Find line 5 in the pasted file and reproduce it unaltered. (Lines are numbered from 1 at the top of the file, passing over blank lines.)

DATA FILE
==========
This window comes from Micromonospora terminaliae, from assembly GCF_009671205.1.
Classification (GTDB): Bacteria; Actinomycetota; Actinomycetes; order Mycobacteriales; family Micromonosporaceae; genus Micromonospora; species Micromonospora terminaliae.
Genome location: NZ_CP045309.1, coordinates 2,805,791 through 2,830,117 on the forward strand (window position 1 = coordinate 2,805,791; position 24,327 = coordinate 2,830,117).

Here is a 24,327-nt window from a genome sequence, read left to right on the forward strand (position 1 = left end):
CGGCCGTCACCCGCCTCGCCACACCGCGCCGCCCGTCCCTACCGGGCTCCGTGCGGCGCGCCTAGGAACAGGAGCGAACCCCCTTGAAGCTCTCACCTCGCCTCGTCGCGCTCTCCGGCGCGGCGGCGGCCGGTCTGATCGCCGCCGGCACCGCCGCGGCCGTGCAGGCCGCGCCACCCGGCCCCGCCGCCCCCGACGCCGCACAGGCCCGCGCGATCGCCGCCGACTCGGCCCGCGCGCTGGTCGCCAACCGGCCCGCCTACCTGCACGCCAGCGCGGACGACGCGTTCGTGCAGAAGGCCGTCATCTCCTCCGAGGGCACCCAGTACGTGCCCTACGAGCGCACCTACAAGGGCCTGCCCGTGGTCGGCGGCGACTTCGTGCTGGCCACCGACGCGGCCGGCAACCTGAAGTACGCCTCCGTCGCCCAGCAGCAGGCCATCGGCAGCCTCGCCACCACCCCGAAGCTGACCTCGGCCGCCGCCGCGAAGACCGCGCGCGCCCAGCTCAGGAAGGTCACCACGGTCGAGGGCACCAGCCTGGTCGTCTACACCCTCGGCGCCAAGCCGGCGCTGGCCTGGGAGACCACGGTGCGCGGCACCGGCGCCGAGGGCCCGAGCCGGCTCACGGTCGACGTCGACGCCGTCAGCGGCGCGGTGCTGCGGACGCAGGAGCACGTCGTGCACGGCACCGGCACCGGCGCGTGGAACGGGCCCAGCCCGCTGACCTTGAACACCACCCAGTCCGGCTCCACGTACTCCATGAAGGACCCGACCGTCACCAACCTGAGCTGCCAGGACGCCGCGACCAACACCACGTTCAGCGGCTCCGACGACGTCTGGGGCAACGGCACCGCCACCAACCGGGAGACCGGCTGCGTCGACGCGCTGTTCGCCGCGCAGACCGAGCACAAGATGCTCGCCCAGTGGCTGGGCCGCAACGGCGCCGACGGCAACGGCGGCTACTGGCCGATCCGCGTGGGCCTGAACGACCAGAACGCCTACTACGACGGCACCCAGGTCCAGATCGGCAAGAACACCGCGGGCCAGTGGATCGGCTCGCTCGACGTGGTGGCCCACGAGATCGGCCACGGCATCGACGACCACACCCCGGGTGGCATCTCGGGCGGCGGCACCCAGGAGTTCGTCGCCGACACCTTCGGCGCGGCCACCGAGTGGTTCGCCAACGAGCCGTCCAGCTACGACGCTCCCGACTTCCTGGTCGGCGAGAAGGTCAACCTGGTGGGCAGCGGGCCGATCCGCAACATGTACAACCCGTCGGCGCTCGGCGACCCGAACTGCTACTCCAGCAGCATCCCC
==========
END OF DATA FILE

CGGCCGTCACCCGCCTCGCCACACCGCGCCGCCCGTCCCTACCGGGCTCCGTGCGGCGCGCCTAGGAACAGGAGCGAACCCCCTTGAAGCTCTCACCTCGCCTCGTCGCGCTCTCCGGCGCGGCGGCGGCCGGTCTGATCGCCGCCGGCACCGCCGCGGCCGTGCAGGCCGCGCCACCCGGCCCCGCCGCCCCCGACGCCGCACAGGCCCGCGCGATCGCCGCCGACTCGGCCCGCGCGCTGGTCGCCAACCGGCCCGCCTACCTGCACGCCAGCGCGGACGACGCGTTCGTGCAGAAGGCCGTCATCTCCTCCGAGGGCACCCAGTACGTGCCCTACGAGCGCACCTACAAGGGCCTGCCCGTGGTCGGCGGCGACTTCGTGCTGGCCACCGACGCGGCCGGCAACCTGAAGTACGCCTCCGTCGCCCAGCAGCAGGCCATCGGCAGCCTCGCCACCACCCCGAAGCTGACCTCGGCCGCCGCCGCGAAGACCGCGCGCGCCCAGCTCAGGAAGGTCACCACGGTCGAGGGCACCAGCCTGGTCGTCTACACCCTCGGCGCCAAGCCGGCGCTGGCCTGGGAGACCACGGTGCGCGGCACCGGCGCCGAGGGCCCGAGCCGGCTCACGGTCGACGTCGACGCCGTCAGCGGCGCGGTGCTGCGGACGCAGGAGCACGTCGTGCACGGCACCGGCACCGGCGCGTGGAACGGGCCCAGCCCGCTGACCTTGAACACCACCCAGTCCGGCTCCACGTACTCCATGAAGGACCCGACCGTCACCAACCTGAGCTGCCAGGACGCCGCGACCAACACCACGTTCAGCGGCTCCGACGACGTCTGGGGCAACGGCACCGCCACCAACCGGGAGACCGGCTGCGTCGACGCGCTGTTCGCCGCGCAGACCGAGCACAAGATGCTCGCCCAGTGGCTGGGCCGCAACGGCGCCGACGGCAACGGCGGCTACTGGCCGATCCGCGTGGGCCTGAACGACCAGAACGCCTACTACGACGGCACCCAGGTCCAGATCGGCAAGAACACCGCGGGCCAGTGGATCGGCTCGCTCGACGTGGTGGCCCACGAGATCGGCCACGGCATCGACGACCACACCCCGGGTGGCATCTCGGGCGGCGGCACCCAGGAGTTCGTCGCCGACACCTTCGGCGCGGCCACCGAGTGGTTCGCCAACGAGCCGTCCAGCTACGACGCTCCCGACTTCCTGGTCGGCGAGAAGGTCAACCTGGTGGGCAGCGGGCCGATCCGCAACATGTACAACCCGTCGGCGCTCGGCGACCCGAACTGCTACTCCAGCAGCATCCCC